The Cottage Smallholder


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Autumn leaves

 

Photo: Autumn leaves

Photo: Autumn leaves

I’m going to throw fruit nets over our vegetable borders next year when the leaves begin to fall. I spent most of the afternoon raking up leaves and testing out my new leaf collectors. They are really good for picking up leaves on the paths. In fact it’s quite fun seeing how many you can pick up at a time.

But getting the leaves from between the rows of vegetables was a bit of a nightmare. They had to be shifted as with the recent rain they create a slug haven. Our vegetables are packed in pretty tight. As I ranged between the rows I realised that I’d be doing exactly the same in a couple of days time. I began hunting for spare nets immediately. In the end I found two – we need five so I’m thinking of dismantling our smaller fruit cage temporarily. Covered with a light net we would just need to clear the nets every couple of days. Speedy and satisfactory.

John used to put the leaves on the grass compost heap but this year I thought I’d make leaf mould. This will give me more satisfaction than just tossing them onto the compost heap and it seems like a quaint Cottage Smallholdery sort of pursuit. Has anyone out there go any tips for making leaf mould? Should I put them in dustbin bags or cover them with plastic sheeting? And then once I’ve got the leaf mould what’s to best way to use it?


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11 Comments

  1. Hi, just came across your sites and already printed off a couple of recipes and added it to my favourites!

    I find that if you have a large volume of leaves, the best solution is to find a quiet corner in the garden and pile them up and leave it to nature to rot them down. My own experience is that using this method they will rot down much quicker than in bin bags.

  2. I can see that they would be a pain in the bum, but I have to say they are so beautiful at the moment!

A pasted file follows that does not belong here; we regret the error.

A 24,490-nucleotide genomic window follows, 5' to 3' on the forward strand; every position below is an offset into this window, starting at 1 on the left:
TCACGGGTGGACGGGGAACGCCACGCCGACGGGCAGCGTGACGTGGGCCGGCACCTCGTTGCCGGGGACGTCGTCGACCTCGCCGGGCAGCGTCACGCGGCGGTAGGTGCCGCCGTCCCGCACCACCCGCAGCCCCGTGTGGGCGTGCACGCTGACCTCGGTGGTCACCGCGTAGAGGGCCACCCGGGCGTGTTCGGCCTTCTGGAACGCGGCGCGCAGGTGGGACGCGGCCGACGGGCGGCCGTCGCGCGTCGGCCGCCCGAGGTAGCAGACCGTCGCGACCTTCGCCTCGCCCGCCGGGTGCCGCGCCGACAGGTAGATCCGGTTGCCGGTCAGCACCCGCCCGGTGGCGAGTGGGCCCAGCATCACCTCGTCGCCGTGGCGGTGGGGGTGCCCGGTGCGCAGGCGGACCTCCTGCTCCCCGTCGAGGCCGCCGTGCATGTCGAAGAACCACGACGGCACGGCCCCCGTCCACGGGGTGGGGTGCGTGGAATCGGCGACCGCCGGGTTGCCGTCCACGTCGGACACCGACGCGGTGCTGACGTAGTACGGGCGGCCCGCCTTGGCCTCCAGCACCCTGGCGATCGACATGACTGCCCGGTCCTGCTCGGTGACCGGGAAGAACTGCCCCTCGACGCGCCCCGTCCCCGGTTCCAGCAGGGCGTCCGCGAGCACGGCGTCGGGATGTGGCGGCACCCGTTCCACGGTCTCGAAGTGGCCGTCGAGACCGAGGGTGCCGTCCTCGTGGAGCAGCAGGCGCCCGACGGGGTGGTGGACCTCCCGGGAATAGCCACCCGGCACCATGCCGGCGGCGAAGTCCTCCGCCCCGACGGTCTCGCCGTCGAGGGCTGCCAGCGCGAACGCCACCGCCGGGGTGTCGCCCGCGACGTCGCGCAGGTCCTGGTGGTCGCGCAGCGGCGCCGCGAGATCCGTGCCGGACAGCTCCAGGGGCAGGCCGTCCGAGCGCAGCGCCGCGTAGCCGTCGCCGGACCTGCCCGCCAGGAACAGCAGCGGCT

3. Fiona Nevile

    Hi Suky and S.O.L

    The onion bags are a great idea. Thanks.

    Hello Springtime

    I didn’t realise what a nightmare the leaves are until this year. Looking forward to producing my own leaf mould though.

    Hi Penny

    They look great! But have to stop spending money at the mo ?

    Hi Steve h

    Well I have lots of canes and netting so I think that I’ll give your method a go.

    Hi Cathy

    You can read about it here http://en.wikipedia.org/wiki/Leaf_mold

    Basically it’s used as a soil conditioner.

    Hello Toffeeapple

    Well I didn’t know that you could use it for houseplants. Thanks for the tip.

  4. Toffeeapple

    The result of leaf mould composting can be used to pot indoor plants and to enrich your soil. Good luck, I’ll be interested to see the result.

  5. Sorry to be silly, but what’s leaf mould? Is this just compost composed of just leaves? Does it give the garden a particular kind of nutrient? Is it better than compost?

  6. Hi F,
    The easiest way of converting leaves to leaf mould that i have found (on the net), 😉 is simply to push 4 garden canes in the ground in a square-ish shape, and fasten a circle of chicken wire around them. Just keep chucking your leaves in, pressing them down each time, then covering the top of the “pen” with a bit of plastic sheeting to keep out a bit of the rain. Turn contents every couple of months, and use as and when ready.

  7. I’ve been putting my leaves in some nifty jute sacks that Crocus sell just for this purpose. You can pack loads in and the bag smells good too!

  8. Springtime

    I’m having the exact same problem! The bed with the autumn-sown cabbages has protection over it, but I’m struggling to even see the outline of the other beds for all the leaves.
    Good luck with the leaf-mould making!

  9. I also thought they should be put in net bags…

  10. They can be placed in plastic sacks which have had a lot of holes cut in them or ask your greengrocer if he has any netting sacks that loose onions come in. These are perfect to fill with leaves and put in a quiet part of the garden for 12 to 24 months to gently rot down.

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